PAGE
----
Veterans and Homelessness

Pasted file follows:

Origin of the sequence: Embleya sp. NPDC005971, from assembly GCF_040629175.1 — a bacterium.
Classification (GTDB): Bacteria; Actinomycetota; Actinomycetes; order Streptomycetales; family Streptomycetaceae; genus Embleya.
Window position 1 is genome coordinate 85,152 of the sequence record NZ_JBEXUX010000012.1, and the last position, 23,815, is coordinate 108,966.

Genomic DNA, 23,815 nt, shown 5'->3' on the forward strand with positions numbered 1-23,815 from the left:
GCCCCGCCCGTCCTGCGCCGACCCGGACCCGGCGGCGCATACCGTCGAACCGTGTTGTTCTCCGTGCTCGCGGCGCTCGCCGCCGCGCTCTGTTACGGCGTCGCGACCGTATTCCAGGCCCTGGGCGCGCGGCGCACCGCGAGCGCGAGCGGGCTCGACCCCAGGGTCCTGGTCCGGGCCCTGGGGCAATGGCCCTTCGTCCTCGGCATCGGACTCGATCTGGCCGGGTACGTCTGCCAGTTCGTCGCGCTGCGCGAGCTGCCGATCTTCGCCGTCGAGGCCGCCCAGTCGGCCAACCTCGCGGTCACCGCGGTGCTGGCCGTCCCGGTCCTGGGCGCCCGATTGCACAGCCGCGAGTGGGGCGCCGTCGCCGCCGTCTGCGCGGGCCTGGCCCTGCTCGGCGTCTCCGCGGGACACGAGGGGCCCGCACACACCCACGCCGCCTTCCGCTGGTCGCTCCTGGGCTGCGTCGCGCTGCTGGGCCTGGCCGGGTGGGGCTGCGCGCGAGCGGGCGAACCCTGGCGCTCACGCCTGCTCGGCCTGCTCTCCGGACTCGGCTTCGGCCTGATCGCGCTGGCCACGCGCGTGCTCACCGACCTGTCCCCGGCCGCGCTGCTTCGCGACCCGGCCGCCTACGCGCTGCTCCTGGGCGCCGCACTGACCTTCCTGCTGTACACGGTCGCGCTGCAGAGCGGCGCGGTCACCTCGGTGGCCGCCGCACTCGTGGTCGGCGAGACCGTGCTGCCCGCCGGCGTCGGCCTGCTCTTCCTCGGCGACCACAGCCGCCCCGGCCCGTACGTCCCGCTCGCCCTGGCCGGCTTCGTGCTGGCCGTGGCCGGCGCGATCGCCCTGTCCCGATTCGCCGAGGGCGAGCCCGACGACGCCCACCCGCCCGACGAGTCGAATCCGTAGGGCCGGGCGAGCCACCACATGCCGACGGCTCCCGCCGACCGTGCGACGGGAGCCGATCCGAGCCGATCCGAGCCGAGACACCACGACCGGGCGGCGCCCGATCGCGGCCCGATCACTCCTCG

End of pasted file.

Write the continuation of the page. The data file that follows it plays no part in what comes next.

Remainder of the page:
April 2, 2015 Veterans and Homelessness The federal government assists homeless veterans through a number of targeted federal programs, and in 2009 the Obama Administration announced a plan to end veteran homelessness by FY2015. This In Focus describes the major federal programs that assist homeless veterans, funding for select programs, and the number and characteristics of veterans experiencing homelessness. For more information, see CRS Report RL34024, Veterans and Homelessness, by Libby Perl. Federal Programs for Homeless Veterans Programs to assist homeless veterans are funded through three agencies: the Department of Veterans Affairs (VA), Department of Labor (DOL), and Department of Housing and Urban Development (HUD). VA Programs • Healthcare for Homeless Veterans (HCHV): Through HCHV, VA medical center staff conduct outreach to homeless veterans, provide care and treatment for medical, psychiatric, and substance use disorders, and refer veterans for supportive services. The HCHV program is authorized through FY2015 (P.L. 112-154). • Domiciliary Care for Homeless Veterans (DCHV): DCHV (first funded through P.L. 100-71) provides rehabilitative services for physically and mentally ill or aged veterans who need assistance, but are not in need of the level of care offered by hospitals and nursing homes. Through DCHV, veterans receive medical, psychiatric, and substance abuse treatment, and vocational rehabilitation services. • Compensated Work Therapy/ Transitional Residence Program (CWT/TR): CWT gives veterans with disabilities work experience and skills so that they may re-enter the workforce and maintain employment on their own. The Transitional Residence (TR) component to CWT provides housing to CWT participants who have mental illnesses or chronic substance abuse disorders and who are homeless or at risk of homelessness. The TR component of CWT is authorized through FY2015 (P.L. 113-175). 175), targets GPD funds to specific groups of veterans, including women, elderly veterans, terminally or mentally ill veterans, and veterans with children. • Supportive Services for Veteran Families (SSVF): SSVF funds grants for supportive services to assist very low-income veterans and their families who are either residing in permanent housing or transitioning from homelessness. Eligible services include assistance with rent, utility or moving costs, outreach, case management, and help with obtaining VA and other mainstream benefits. The program is authorized at $300 million through FY2015 by P.L. 113-175. • Acquired Property Sales for Homeless Veterans: The VA is authorized to sell, lease, lease with the option to buy, or donate properties to nonprofit organizations and state government agencies that will use the property as homeless shelters for veterans and their families. The program is authorized through FY2015 by P.L. 113-175. DOL Programs • Homeless Veterans Reintegration Program (HVRP): HVRP grantees provide services to veterans including outreach, assistance in interview preparation, job search, job training, and follow-up assistance after placement. The program is authorized at $50 million through FY2015 (P.L. 113-175). A separate HVRP targets women veterans and veterans with children and is authorized through FY2015 at $1 million (P.L. 111275). • Incarcerated Veterans Transition Program: Most recently authorized through FY2015 (P.L. 113-175), grantee organizations through the Incarcerated Veterans Transition program provide job training and placement services to veterans who are leaving prison. Figure 1. Funding for Select Programs VA Obligations and DOL Budget Authority, FY2004-FY2014 • Grant and Per Diem Program (GPD): GPD authorizes the VA to make grants to public entities or private nonprofit organizations to provide services and transitional housing to homeless veterans. The program is authorized at $250 million in FY2015 and subsequent years (P.L. 113-175). • GPD for Homeless Veterans with Special Needs: GPD for homeless veterans with special needs, authorized at $5 million through FY2015 (P.L. 113- Source: VA and DOL Budget Justifications. www.crs.gov | 7-5700 Veterans and Homelessness HUD and VA Collaborative Program HUD-Veterans Affairs Supportive Housing (HUDVASH): Through HUD-VASH, homeless veterans receive rental assistance in the form of Section 8 vouchers from HUD and supportive services from the VA. Begun as a three-year inter-agency collaboration in the 1990s, Congress funded new VASH vouchers in each year from FY2008-FY2015. The FY2015 appropriation law (P.L. 113-235) provided that funds be set aside for a demonstration for Native American homeless or at-risk veterans who are living on or near reservations. HUD and VA together determine how vouchers are allocated across the country. The majority of HUD-VASH vouchers are tenant-based, meaning that veterans can use them to rent available units on the private rental market (subject to program rules). A portion of the vouchers have been issued competitively as project-based vouchers and are attached to specific units of housing. See Table 1 for funding and new VASH vouchers allocated in each year. Funding supports VASH vouchers for one year, after which they are absorbed into the Section 8 account. Cumulatively, through FY2015, funds are sufficient to support approximately 79,000 vouchers. Funding for HUD-VASH was last authorized in FY2011. figure does not represent all VA funding and includes DOL budget authority.) During the same period, healthcare obligations for homeless veterans have increased from $2.5 billion to $5.0 billion. The number of veterans reported to be experiencing homelessness has also declined. Numbers and Characteristics Based on HUD annual point-in-time (PIT) counts of homeless individuals (taking place on one day during the last week of January each year), the number of homeless veterans has declined from 74,050 in 2009 to 49,993 in 2014. See Figure 2. Note that the PIT count does not capture veterans who are homeless at other times during the year. HUD uses data from a sample of jurisdictions for full-year estimates of veterans experiencing homelessness, but the data only include veterans who are sheltered (living in emergency shelter or transitional housing), not those living on the street or other places not meant for human habitation. As seen in Figure 2, in FY2009 not-quite 150,000 veterans were estimated to be homeless and living in emergency shelter or transitional housing. By FY2013 the number had decreased to approximately 140,000 veterans. Figure 2. Number of Homeless Veterans Table 1. HUD-VASH, Funding for New Vouchers Fiscal Year Amount Provided (dollars in millions) TenantBased Vouchers ProjectBased Vouchers 1992 17.9 750 — 1993 19.1 750 — 1994 18.4 700 — 2008 75.0 10,150 — 2009 75.0 10,290 — 2010 75.0 9,510 676 2011 50.0 6,815 99 2012 75.0 10,450 — 2013 75.0 9,865 956 2014 75.0 8,276 730 2015 75.0 a a Source: Appropriations laws and HUD notices. See CRS Report RL34024, Veterans and Homelessness, by Libby Perl for full citations. a. Not yet distributed. Plan to End Veteran Homelessness In 2009 the VA announced a plan to end veteran homelessness by the end of FY2015. From the time the announcement was made to the present, obligations for targeted VA homeless veterans programs have increased from $376 million in FY2009 to an estimated $1.4 billion in FY2015. (See Figure 1 for funding for select homeless veteran programs from FY2004 to FY2014. Note that the Source: HUD Annual Homeless Assessment Reports to Congress. According to HUD data, homeless veterans living in emergency shelter and transitional housing are primarily men (91%) and the majority (54%) have a disability. While more than half of all veterans are age 62 and older (54%), veterans in the 31-50 and 51-61 age groups make up 36% and 43% of the homeless veteran population, respectively. African American veterans are overrepresented compared to their percentages in the overall veteran population—39% of homeless veterans are African American (compared to 11% of all veterans). Non-Hispanic white veterans are underrepresented, making up 80% of all veterans but 50% of homeless veterans. Libby Perl, eperl@crs.loc.gov, 7-7806 www.crs.gov | 7-5700 IF10167